But what of cultures in which grief is commemorated, not in (or at least not only in) a physical space that can be abandoned, but in an oral text, meant to be memorized and performed (and reperformed) over time and space? Does enshrining the account of loss in individual and collective memory offer a better—and by better I mean more efficacious—way to deal with it than a physical memorial?  In some periods of Germanic cultural history, during, for example, the era of the sea burials, which did not involve permanent markers in the way most Western graves do today—and indeed involved the intentional loss of the physical remains ["no one knows who received that cargo"]—I would argue that texts stood as the focus of grief, the locus that substituted for the body of the deceased or for a permanent physical memorial: such texts also remain present over time, emblematic yet individual.  Njal's lament for Skarp-Hedin, the singer of Beowulf's death-song at the end of the poem (which is all the more interesting for its absence, the entire epic being in a sense Beowulf's death-song and memorial), the Wife's Lament,  the Wanderer . Germanic laments provide an outlet for grief, a locus for mourning that is perhaps all the more powerful because it does not have a specific geography. And, of course, this is not a strictly Germanic phenomenon: Priam's lament for Hector is one of the most moving expressions of loss ever composed.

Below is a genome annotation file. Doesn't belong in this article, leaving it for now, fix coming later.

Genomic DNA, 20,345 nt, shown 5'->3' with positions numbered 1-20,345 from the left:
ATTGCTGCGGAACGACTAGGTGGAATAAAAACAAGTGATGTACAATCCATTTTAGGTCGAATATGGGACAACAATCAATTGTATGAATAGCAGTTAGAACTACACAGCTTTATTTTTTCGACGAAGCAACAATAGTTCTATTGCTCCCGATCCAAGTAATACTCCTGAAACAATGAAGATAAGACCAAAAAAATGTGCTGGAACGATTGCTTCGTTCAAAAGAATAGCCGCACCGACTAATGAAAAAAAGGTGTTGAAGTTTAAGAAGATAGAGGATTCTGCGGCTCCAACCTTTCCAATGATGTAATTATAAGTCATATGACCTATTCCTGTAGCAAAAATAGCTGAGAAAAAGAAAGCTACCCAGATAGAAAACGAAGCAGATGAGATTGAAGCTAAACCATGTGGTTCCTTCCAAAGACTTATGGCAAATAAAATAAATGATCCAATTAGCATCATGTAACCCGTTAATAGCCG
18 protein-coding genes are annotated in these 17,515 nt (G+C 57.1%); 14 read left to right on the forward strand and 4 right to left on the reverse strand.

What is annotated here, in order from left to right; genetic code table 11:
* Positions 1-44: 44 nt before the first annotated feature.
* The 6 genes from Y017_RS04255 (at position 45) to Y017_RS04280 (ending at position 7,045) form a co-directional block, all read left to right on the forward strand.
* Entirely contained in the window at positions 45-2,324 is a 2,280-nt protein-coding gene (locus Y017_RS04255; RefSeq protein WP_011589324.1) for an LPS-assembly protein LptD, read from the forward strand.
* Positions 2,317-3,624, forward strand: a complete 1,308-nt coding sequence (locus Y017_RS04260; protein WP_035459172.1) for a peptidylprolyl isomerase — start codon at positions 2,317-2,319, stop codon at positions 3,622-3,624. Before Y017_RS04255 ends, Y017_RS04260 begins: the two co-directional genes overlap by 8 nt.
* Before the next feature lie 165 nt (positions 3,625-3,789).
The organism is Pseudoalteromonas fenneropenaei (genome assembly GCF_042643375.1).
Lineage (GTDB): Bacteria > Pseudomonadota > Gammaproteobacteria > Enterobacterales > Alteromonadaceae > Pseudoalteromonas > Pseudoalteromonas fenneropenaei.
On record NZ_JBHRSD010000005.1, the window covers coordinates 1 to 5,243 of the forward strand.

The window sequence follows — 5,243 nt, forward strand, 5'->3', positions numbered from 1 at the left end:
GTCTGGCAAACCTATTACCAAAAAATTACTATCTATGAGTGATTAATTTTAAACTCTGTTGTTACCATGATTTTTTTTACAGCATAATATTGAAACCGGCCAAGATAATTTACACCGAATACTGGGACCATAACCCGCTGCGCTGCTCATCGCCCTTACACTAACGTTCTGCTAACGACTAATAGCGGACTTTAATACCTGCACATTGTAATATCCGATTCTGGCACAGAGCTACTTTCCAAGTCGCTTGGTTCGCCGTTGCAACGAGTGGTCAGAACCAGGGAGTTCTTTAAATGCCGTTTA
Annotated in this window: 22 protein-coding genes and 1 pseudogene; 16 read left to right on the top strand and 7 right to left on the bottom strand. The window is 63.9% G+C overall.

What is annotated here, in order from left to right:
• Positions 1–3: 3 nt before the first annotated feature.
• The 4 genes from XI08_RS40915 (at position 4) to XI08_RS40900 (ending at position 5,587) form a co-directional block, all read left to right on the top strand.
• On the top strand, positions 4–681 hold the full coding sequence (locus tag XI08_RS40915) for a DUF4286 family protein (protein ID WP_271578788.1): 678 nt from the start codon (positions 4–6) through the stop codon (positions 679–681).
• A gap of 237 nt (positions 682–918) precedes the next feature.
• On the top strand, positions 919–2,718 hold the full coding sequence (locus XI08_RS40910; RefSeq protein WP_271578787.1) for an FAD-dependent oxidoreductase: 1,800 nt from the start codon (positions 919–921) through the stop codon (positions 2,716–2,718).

What is it in these laments that speaks so powerfully to us, a millennium away?  And do we teach them as well as we could?  In a way that makes them matter?  On a seemingly trivial level, we rarely expect students to memorize much of anything, especially poetry or other texts, that sort of mental work being considered unsophisticated:  "mere rote learning."  Yet how many former POWs, concentration camp survivors, and other sufferers have recounted the comfort they found in memorized texts, often poems like the Psalms, many of which are laments in time of trouble? More profoundly, perhaps, we in the humanities have embraced postmodernism and other ways of looking at the world that are deeply skeptical of certain aspects of communal culture—most obviously religion [we killed God long before we killed the author], but including other value systems, rituals, notions of morality and ethics.  I would not for a moment argue that such questioning is misguided—indeed, I'm about to argue for those hard questions—but I wonder if perhaps postmodernism has stripped out certain mechanisms by which students used to make sense of their world, including its pain and its loss, and hasn't replaced those systems with much that's efficacious in the face of trauma, loss, and overwhelming grief.  Intellectually interesting, elegant, provocative—perhaps. But are those things what human beings at the extreme of passion [and I use that word in all its vexatious nuances], at the extreme of pain, is a provocative argument or an elegant theory what we most need?  Is there any comfort here?